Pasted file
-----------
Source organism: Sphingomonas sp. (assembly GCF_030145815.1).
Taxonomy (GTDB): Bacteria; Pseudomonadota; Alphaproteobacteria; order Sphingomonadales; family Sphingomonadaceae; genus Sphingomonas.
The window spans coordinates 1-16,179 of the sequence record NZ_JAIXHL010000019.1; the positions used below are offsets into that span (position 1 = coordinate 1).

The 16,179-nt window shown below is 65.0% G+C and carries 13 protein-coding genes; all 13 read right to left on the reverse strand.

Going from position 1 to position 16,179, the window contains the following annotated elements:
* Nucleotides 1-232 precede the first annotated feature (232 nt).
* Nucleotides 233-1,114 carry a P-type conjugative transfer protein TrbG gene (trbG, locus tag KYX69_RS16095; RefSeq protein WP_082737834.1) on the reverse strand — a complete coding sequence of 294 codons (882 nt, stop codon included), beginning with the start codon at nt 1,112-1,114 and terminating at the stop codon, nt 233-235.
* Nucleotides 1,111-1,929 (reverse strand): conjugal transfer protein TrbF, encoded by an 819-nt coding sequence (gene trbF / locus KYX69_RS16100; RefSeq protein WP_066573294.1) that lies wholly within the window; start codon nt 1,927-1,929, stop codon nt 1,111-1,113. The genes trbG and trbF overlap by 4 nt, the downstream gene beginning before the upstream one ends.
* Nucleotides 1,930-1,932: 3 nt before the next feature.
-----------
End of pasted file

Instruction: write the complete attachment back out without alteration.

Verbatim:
Source organism: Sphingomonas sp. (assembly GCF_030145815.1).
Taxonomy (GTDB): Bacteria; Pseudomonadota; Alphaproteobacteria; order Sphingomonadales; family Sphingomonadaceae; genus Sphingomonas.
The window spans coordinates 1-16,179 of the sequence record NZ_JAIXHL010000019.1; the positions used below are offsets into that span (position 1 = coordinate 1).

The 16,179-nt window shown below is 65.0% G+C and carries 13 protein-coding genes; all 13 read right to left on the reverse strand.

Going from position 1 to position 16,179, the window contains the following annotated elements:
* Nucleotides 1-232 precede the first annotated feature (232 nt).
* Nucleotides 233-1,114 carry a P-type conjugative transfer protein TrbG gene (trbG, locus tag KYX69_RS16095; RefSeq protein WP_082737834.1) on the reverse strand — a complete coding sequence of 294 codons (882 nt, stop codon included), beginning with the start codon at nt 1,112-1,114 and terminating at the stop codon, nt 233-235.
* Nucleotides 1,111-1,929 (reverse strand): conjugal transfer protein TrbF, encoded by an 819-nt coding sequence (gene trbF / locus KYX69_RS16100; RefSeq protein WP_066573294.1) that lies wholly within the window; start codon nt 1,927-1,929, stop codon nt 1,111-1,113. The genes trbG and trbF overlap by 4 nt, the downstream gene beginning before the upstream one ends.
* Nucleotides 1,930-1,932: 3 nt before the next feature.